Architectural Billings Index Hovers in Low 40s

June 24, 2009

By Jenna M. McKnight

Graph © Architectural Record

While it’s no longer sinking, the Architectural Billings Index, a leading economic indicator, barely moved between April (42.8) and May (42.9). However, the May inquiries score was 55.2, the third consecutive month it has landed in the mid-50s. (A score above 50 indicates an increase, and below 50, a decrease).

The current numbers were released today by the American Institute of Architects, which produces the ABI based on surveys sent to firms. The index reflects a nine- to 12-month lag time between architectural billings and construction spending.

“The design and construction marketplace is extremely competitive right now,” says Kermit Baker, the AIA’s chief economist. “Prospective clients are casting a wider net, causing numerous firms to bid for the same project, which is why the high level of inquiries is not necessarily resulting in billings for project work.”

The regional scores for May were a mixed bag:

  • The Northeast rose to 48.3, up from 47.9 in April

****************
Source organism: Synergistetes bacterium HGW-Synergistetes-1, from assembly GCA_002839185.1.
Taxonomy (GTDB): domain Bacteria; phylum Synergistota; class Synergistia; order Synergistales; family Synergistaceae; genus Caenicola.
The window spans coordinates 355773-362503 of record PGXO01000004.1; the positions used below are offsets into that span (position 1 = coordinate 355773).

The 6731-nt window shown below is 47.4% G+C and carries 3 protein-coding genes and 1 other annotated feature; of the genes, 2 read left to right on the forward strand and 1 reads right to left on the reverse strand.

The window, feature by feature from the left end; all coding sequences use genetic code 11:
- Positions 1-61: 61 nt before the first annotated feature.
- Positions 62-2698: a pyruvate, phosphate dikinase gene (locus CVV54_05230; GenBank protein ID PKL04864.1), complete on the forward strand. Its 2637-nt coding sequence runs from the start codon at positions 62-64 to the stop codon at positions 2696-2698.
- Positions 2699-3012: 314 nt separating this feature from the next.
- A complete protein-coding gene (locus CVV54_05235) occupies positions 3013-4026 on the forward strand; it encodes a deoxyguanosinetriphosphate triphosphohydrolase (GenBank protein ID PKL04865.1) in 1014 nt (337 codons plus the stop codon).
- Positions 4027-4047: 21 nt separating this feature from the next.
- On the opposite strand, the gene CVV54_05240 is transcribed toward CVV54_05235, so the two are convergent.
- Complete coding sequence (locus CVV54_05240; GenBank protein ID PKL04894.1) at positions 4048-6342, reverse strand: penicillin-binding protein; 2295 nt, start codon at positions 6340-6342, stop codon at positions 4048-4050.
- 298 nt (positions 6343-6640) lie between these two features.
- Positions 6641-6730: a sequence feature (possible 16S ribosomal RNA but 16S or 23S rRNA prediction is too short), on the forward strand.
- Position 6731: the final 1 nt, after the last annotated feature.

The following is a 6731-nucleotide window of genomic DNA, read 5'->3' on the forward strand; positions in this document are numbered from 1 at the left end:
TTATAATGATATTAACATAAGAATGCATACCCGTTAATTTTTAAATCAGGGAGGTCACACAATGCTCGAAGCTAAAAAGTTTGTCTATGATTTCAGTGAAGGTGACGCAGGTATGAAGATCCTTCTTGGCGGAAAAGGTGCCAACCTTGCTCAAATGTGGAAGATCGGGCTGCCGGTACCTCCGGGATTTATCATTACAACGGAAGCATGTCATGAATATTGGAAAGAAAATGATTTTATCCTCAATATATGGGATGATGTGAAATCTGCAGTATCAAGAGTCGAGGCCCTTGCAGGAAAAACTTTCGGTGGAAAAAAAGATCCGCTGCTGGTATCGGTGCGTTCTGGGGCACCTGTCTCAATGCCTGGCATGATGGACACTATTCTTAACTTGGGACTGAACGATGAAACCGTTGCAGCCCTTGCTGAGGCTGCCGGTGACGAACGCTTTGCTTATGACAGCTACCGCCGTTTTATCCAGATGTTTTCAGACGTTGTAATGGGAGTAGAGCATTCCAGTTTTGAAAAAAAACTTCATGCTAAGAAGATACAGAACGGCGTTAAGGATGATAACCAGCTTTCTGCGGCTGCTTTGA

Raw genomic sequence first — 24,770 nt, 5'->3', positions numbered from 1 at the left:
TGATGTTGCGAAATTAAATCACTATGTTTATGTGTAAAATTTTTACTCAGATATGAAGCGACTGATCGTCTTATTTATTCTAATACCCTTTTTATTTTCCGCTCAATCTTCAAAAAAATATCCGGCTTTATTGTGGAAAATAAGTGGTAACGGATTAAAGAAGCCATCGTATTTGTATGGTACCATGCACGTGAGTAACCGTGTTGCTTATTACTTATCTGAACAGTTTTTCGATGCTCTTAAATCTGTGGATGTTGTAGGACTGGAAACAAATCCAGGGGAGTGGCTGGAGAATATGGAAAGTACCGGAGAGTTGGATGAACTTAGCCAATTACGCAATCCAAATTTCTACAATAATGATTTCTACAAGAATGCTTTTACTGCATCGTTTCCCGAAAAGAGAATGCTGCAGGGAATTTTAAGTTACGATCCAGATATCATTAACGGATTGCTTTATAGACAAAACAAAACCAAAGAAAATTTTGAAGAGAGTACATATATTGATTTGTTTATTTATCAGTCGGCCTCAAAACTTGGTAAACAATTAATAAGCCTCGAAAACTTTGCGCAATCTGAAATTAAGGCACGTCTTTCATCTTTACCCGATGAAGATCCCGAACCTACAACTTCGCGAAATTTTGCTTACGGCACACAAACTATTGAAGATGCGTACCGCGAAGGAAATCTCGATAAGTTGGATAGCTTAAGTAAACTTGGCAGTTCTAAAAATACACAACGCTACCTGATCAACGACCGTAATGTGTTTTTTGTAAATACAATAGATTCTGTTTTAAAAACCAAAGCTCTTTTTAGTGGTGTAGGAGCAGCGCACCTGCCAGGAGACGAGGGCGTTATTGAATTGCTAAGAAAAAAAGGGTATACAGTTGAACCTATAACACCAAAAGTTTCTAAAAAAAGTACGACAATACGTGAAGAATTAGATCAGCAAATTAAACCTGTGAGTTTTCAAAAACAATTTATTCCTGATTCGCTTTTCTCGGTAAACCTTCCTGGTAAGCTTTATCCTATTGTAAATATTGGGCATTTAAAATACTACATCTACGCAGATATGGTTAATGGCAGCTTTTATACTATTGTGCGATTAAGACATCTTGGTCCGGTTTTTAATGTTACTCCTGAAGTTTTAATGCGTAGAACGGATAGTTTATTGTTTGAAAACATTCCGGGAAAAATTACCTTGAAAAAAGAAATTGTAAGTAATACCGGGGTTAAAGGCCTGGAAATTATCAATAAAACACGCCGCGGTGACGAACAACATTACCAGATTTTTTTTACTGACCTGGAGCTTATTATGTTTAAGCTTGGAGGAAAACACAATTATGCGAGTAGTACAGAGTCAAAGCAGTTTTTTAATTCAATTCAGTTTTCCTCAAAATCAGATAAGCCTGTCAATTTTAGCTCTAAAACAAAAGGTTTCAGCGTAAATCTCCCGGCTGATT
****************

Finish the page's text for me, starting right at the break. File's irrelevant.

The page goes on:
• The Midwest rose to 41.5, up from 40.5
  • The South dipped to 41.3, down from 43.5
  • The West remained at 39.4

The building sector scores also were mixed:

  • Multi-family residential rose to 45.5, up from 43.8
  • Commercial/industrial scored 43.1, up from 41.7
  • Institutional dropped to 38, down from 41
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All scores are considerably higher than earlier this year. In January, the national billings score plunged to 33.3, an all-time low; regional and building sector scores also hovered in the low- to mid-30s.

Still, the national billings score has fallen below 50 for 16 straight months. The last time it showed gains was in January 2008, when it landed at 50.2. 


Read more economic news in our Recession and Recovery special section.
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